By modernising everything from the physical infrastructure to the book collections, Book Bunk Trust , a non-profit organisation created in 2017 by publisher Angela Wachuka and novelist Wanjiru Koinange, is rebuilding libraries throughout the city.
The organisation is creating a new future for both the books inside the libraries and the community around them. They analyse library records to assist in teaching the next generation about Kenyan history.
For easy access and to stop additional damage, the charitable trust also established a digital archive where it has stored some 24,000 historic documents that date back to the 1800s. They founded Bunk Books, an African-centric publishing company, in the year 2020.
The group also assisted in repurposing the libraries as venues for talks and festivals honouring writing, including the Nairobi Literature Festival.
Book Bunk has been making recent endeavours at the restoring the books in the McMillan Memorial Library, which is also the city’s oldest library.
The McMillan Memorial Library was constructed in 1931, eleven years after Kenya became a colony in 1920. The country was first governed by the British in 1895, and only White European colonists were permitted access to the library’s rich knowledge for almost three decades after that.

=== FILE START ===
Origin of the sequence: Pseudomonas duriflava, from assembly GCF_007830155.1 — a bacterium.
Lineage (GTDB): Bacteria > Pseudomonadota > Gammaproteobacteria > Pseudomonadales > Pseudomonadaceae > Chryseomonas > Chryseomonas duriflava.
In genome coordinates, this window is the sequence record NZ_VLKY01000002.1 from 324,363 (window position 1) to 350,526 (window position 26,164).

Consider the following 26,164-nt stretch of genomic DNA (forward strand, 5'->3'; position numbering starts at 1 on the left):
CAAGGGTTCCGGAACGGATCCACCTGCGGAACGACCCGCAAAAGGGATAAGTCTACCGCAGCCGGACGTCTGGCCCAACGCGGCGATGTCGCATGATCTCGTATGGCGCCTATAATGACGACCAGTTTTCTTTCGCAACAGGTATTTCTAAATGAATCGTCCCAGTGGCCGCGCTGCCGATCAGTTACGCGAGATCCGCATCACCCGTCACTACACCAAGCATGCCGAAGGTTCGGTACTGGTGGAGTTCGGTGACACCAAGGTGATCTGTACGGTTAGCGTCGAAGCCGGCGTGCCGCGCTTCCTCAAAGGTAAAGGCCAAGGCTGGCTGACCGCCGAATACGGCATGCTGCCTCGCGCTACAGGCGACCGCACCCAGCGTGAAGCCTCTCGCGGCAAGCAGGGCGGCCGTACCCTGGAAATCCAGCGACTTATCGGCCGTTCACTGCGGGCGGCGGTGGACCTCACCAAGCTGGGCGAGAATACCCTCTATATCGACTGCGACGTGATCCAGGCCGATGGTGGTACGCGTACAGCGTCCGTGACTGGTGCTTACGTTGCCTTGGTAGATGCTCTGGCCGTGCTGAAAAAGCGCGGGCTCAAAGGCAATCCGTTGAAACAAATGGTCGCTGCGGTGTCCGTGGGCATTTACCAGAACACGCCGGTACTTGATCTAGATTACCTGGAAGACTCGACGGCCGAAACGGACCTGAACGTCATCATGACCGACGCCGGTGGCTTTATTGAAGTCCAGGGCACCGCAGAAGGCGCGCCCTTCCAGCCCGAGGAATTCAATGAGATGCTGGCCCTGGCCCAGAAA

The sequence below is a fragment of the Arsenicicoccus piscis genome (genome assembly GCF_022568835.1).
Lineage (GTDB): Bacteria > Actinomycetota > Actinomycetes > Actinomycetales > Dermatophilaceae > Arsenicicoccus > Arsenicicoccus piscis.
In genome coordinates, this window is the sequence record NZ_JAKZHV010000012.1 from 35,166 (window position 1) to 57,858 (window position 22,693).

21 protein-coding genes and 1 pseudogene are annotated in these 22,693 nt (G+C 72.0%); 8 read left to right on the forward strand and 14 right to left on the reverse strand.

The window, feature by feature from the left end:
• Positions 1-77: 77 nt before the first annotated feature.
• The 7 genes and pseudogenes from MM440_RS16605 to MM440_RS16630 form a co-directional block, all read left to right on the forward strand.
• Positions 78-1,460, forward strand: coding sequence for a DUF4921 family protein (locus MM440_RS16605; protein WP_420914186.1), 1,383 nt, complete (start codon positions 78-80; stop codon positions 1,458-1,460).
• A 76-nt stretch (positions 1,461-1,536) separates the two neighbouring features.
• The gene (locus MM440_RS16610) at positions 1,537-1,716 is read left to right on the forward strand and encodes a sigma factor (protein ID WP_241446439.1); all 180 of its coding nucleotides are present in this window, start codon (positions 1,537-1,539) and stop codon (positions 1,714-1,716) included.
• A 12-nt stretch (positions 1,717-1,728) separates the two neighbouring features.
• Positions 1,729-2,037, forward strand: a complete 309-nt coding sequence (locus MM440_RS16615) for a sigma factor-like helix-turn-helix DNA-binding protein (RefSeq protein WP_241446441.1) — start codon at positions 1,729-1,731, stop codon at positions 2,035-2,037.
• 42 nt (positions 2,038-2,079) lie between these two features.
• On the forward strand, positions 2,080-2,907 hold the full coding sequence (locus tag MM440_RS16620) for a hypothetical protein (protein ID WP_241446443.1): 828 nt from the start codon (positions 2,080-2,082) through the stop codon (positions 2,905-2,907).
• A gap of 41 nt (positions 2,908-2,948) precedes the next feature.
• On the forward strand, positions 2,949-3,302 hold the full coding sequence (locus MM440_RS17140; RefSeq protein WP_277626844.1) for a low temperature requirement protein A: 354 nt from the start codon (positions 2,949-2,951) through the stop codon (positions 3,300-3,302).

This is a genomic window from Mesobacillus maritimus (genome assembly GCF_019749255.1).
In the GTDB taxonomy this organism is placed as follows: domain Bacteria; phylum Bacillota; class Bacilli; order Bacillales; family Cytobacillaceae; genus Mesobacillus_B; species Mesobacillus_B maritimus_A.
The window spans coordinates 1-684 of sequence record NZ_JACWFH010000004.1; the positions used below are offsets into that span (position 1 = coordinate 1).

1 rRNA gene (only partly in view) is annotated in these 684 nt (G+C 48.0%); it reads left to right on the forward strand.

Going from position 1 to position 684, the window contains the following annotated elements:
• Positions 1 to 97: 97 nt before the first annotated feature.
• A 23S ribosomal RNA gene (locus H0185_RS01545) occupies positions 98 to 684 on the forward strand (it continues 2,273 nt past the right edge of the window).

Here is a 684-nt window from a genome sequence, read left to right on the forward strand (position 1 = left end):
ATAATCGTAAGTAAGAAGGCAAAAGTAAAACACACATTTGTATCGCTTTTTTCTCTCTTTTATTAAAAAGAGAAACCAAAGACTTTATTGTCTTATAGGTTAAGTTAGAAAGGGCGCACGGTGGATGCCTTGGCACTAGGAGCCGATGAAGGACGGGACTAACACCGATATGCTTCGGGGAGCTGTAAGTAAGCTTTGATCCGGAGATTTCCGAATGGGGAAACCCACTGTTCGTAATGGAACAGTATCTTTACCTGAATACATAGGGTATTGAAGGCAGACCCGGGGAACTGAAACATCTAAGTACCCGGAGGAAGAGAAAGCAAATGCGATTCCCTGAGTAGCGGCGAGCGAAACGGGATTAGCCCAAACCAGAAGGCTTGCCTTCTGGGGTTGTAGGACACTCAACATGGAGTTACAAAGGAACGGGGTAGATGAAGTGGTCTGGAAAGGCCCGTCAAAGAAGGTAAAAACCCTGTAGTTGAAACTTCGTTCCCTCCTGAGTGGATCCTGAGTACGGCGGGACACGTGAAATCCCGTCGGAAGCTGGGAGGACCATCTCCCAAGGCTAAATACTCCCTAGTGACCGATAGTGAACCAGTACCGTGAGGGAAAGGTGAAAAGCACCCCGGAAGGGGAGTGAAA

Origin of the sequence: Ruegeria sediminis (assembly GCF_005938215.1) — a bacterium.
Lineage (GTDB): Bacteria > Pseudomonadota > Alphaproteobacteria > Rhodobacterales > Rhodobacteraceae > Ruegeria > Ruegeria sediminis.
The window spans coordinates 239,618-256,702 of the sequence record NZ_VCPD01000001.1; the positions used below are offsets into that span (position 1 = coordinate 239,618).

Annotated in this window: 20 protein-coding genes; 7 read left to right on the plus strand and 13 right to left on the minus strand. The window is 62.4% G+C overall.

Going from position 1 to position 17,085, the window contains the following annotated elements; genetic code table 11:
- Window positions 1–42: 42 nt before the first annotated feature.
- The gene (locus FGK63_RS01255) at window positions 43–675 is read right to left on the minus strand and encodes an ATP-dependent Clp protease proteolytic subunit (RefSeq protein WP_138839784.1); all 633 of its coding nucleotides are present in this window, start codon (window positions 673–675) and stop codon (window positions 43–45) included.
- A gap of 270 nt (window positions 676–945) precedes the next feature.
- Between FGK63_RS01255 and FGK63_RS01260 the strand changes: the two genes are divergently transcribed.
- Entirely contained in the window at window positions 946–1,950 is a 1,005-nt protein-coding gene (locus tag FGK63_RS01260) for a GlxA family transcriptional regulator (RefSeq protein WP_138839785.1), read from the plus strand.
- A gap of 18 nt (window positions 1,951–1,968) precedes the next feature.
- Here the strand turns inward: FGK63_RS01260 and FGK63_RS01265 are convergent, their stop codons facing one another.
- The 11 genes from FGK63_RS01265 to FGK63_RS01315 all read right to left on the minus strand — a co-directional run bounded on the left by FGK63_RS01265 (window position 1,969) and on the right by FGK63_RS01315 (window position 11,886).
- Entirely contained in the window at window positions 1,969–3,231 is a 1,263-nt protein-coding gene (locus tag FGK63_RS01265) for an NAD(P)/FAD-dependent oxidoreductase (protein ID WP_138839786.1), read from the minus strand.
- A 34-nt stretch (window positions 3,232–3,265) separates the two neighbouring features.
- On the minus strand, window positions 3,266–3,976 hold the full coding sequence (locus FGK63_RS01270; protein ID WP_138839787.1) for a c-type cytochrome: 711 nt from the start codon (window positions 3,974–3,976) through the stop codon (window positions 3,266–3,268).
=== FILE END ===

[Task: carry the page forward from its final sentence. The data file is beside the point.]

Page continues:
The library’s name references its past, standing as a tribute to Sir William Northrup McMillan, a British American pioneer; Lady Lucie McMillan commissioned it and had it dedicated.
Read Also: 20 Must Read Books on Race & White Privilege
At the McMillan Memorial Library, Wachuka and Koinange worked for nine months with assistance from 30 interns, to catalogue 137,705 books, many of which were acquired from British colonisers.
By partnering up with Nairobi’s local government in 2018, Book Bunk is now able to take the lead on library renovation projects. A devoted team of paid and volunteer employees work at Book Bunk, which depends on donations and partnerships to finance its initiatives.
The library is their third major renovation endeavour, before that, Eastlands Library in Nairobi’s east and the more prominent Kaloleni Library have previously been rebuilt by the team. Books and other archive materials, such as magazines, are currently being digitally preserved so that history can be easily accessed.
According to Koinange, the nearby communities use the libraries as workspaces, with hundreds of individuals using them daily throughout the locations.
Before Book Bunk fixed them, Kaloleni, Eastlands, and McMillan all lacked running water and functional restrooms, and McMillan’s electrical system was so decrepit that the library close at dusk during restoration.
Since its founding, Book Bunk has collaborated with and partnered with a number of organisations, including Glasgow Women’s Library, the Sigrid Rausing Trust, and Sharjah World Book Capital.
It also in collaboration with Africa Digital Heritage, the Built Environment Surveyors & Infrastructure Consultancy Group, and the British Council’s Cultural Protection Fund, produced the first-ever digital catalogue of manuscripts, photographs, letters, journals, and other materials in Kenya, in 2019.
Additionally, it offers instructional tours of the primary McMillan library as well as its two reopened branches via Airbnb, with all proceeds going toward library restoration work.